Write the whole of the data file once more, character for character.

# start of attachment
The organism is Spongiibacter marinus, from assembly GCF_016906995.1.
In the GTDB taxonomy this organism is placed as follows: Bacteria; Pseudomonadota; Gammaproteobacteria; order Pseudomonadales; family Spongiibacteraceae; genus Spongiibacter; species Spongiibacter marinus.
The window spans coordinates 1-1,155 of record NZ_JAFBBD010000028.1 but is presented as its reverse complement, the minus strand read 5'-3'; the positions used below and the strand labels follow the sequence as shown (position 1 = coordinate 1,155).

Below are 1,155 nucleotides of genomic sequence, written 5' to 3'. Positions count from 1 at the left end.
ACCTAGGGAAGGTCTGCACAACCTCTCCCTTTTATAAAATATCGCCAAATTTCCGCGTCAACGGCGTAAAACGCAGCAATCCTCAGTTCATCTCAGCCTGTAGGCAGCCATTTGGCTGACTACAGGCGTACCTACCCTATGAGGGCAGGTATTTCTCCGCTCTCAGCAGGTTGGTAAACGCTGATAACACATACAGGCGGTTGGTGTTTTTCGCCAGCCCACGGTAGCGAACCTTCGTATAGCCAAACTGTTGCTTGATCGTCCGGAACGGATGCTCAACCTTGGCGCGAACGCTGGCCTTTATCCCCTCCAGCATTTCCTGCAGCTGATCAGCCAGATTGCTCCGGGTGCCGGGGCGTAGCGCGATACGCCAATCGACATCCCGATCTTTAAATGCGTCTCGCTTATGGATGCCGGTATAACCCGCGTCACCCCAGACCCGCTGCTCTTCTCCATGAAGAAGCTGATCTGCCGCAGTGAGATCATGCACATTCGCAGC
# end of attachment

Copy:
The organism is Spongiibacter marinus, from assembly GCF_016906995.1.
In the GTDB taxonomy this organism is placed as follows: Bacteria; Pseudomonadota; Gammaproteobacteria; order Pseudomonadales; family Spongiibacteraceae; genus Spongiibacter; species Spongiibacter marinus.
The window spans coordinates 1-1,155 of record NZ_JAFBBD010000028.1 but is presented as its reverse complement, the minus strand read 5'-3'; the positions used below and the strand labels follow the sequence as shown (position 1 = coordinate 1,155).

Below are 1,155 nucleotides of genomic sequence, written 5' to 3'. Positions count from 1 at the left end.
ACCTAGGGAAGGTCTGCACAACCTCTCCCTTTTATAAAATATCGCCAAATTTCCGCGTCAACGGCGTAAAACGCAGCAATCCTCAGTTCATCTCAGCCTGTAGGCAGCCATTTGGCTGACTACAGGCGTACCTACCCTATGAGGGCAGGTATTTCTCCGCTCTCAGCAGGTTGGTAAACGCTGATAACACATACAGGCGGTTGGTGTTTTTCGCCAGCCCACGGTAGCGAACCTTCGTATAGCCAAACTGTTGCTTGATCGTCCGGAACGGATGCTCAACCTTGGCGCGAACGCTGGCCTTTATCCCCTCCAGCATTTCCTGCAGCTGATCAGCCAGATTGCTCCGGGTGCCGGGGCGTAGCGCGATACGCCAATCGACATCCCGATCTTTAAATGCGTCTCGCTTATGGATGCCGGTATAACCCGCGTCACCCCAGACCCGCTGCTCTTCTCCATGAAGAAGCTGATCTGCCGCAGTGAGATCATGCACATTCGCAGC